Here is Hinckle's account of a November 5, 1968, conversation:
The caller was in no mood to inquire about the weather. "This is urgent," Jim Garrison said. "Can you take this in your mailroom? They'd never think to tap the mailroom extension."
. . . Garrison began talking when I picked up the mailroom extension: "This is risky, but I have little choice. It is imperative that I get this information to you now. Important new evidence has surfaced. Those Texas oilmen do not appear to be involved in President Kennedy's murder in the way we first thought. It was the Military-Industrial Complex that put up the money for the assassination -- but as far as we can tell, the conspiracy was limited to the aerospace wing. I've got the names of three companies and their employees who were involved in setting up the President's murder. Do you have a pencil?"
I wrote down the names of the three defense contractors -- Garrison identified them as Lockheed, Boeing, and General Dynamics -- and the names of those executives in their employ whom the District Attorney said had been instrumental in the murder of Jack Kennedy. I also logged a good deal of information about a mysterious minister who was supposed to have crossed the border into Mexico with Lee Harvey Oswald shortly before the assassination; the man wasn't a minister at all, Garrison said, but an executive with a major defense supplier, in clerical disguise. I knew little about ministers crossing the Rio Grande with Oswald -- but after several years of fielding the dizzying details of the Kennedy assassination, I had learned to leave closed Pandora's boxes lie; I didn't ask.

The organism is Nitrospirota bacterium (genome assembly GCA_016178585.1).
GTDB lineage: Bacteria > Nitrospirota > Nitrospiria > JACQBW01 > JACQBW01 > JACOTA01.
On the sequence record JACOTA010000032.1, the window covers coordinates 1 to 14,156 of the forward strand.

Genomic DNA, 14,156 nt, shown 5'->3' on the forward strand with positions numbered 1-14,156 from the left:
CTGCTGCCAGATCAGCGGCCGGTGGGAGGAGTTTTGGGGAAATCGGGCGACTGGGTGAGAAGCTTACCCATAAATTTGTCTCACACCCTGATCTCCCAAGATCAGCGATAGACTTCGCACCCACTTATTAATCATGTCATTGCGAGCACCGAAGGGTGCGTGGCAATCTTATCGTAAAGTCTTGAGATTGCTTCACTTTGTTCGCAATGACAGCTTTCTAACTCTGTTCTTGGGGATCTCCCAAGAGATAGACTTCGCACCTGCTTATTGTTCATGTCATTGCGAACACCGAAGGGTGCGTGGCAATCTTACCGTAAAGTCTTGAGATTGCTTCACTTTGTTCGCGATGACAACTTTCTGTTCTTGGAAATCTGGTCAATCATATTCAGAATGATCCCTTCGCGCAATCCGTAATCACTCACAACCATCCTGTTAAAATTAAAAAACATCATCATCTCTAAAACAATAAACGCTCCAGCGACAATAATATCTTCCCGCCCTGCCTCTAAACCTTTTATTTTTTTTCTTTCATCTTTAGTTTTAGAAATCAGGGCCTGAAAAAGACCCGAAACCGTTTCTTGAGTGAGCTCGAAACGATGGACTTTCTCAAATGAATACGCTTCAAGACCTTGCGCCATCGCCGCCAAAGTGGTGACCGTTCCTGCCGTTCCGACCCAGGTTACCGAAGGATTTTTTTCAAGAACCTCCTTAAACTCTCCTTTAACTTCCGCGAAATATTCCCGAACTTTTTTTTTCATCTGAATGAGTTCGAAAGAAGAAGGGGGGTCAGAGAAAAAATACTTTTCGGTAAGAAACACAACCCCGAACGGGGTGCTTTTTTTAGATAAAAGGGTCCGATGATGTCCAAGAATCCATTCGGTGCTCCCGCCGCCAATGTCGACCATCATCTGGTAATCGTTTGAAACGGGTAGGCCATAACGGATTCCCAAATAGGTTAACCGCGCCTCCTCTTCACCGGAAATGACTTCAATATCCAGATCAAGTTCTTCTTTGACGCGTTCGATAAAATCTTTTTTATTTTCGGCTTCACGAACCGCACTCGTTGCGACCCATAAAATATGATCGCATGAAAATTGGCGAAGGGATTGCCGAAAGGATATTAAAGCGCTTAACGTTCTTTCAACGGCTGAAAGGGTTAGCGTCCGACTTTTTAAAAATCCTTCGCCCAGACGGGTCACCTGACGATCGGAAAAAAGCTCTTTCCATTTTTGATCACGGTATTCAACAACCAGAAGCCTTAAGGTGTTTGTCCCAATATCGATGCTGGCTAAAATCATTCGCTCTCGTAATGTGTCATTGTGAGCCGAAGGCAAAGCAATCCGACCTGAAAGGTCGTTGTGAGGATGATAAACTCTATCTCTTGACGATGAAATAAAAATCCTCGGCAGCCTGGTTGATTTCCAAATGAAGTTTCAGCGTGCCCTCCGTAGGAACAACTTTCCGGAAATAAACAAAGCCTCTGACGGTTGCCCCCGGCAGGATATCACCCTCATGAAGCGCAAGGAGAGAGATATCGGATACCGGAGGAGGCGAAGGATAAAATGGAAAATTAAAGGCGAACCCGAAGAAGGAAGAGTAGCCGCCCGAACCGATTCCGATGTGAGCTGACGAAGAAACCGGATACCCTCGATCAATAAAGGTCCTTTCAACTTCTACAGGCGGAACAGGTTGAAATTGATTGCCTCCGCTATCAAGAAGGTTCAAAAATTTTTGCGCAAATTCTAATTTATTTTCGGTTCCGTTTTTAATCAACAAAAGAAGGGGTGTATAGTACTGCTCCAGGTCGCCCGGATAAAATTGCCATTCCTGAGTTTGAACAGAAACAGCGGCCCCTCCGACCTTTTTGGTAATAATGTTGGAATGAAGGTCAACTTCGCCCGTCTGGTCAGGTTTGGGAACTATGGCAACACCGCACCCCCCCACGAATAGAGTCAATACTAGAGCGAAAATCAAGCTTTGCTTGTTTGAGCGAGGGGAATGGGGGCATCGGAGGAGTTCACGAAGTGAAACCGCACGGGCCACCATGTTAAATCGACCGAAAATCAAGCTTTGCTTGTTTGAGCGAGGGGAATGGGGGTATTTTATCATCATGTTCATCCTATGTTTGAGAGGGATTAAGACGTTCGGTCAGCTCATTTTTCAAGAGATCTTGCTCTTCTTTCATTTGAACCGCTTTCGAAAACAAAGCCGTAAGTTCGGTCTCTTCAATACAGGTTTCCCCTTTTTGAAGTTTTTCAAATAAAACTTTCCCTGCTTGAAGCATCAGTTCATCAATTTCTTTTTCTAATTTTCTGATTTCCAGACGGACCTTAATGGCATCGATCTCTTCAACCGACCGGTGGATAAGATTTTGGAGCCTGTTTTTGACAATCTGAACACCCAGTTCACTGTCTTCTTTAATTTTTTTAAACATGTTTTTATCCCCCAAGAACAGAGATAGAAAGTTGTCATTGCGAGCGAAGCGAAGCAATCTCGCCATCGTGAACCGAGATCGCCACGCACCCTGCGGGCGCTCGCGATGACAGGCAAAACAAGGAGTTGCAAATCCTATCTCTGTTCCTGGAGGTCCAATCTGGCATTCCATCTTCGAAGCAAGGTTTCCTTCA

I said that I had everything down, and Garrison said a hurried goodbye: "It's poor security procedure to use the phone, but the situation warrants the risk. Get this information to Bill Turner. He'll know what to do about the minister. I wanted you to have this, in case something happens . . . ." (Hinckle, If You Have a Lemon, Make Lemonade, 198-9)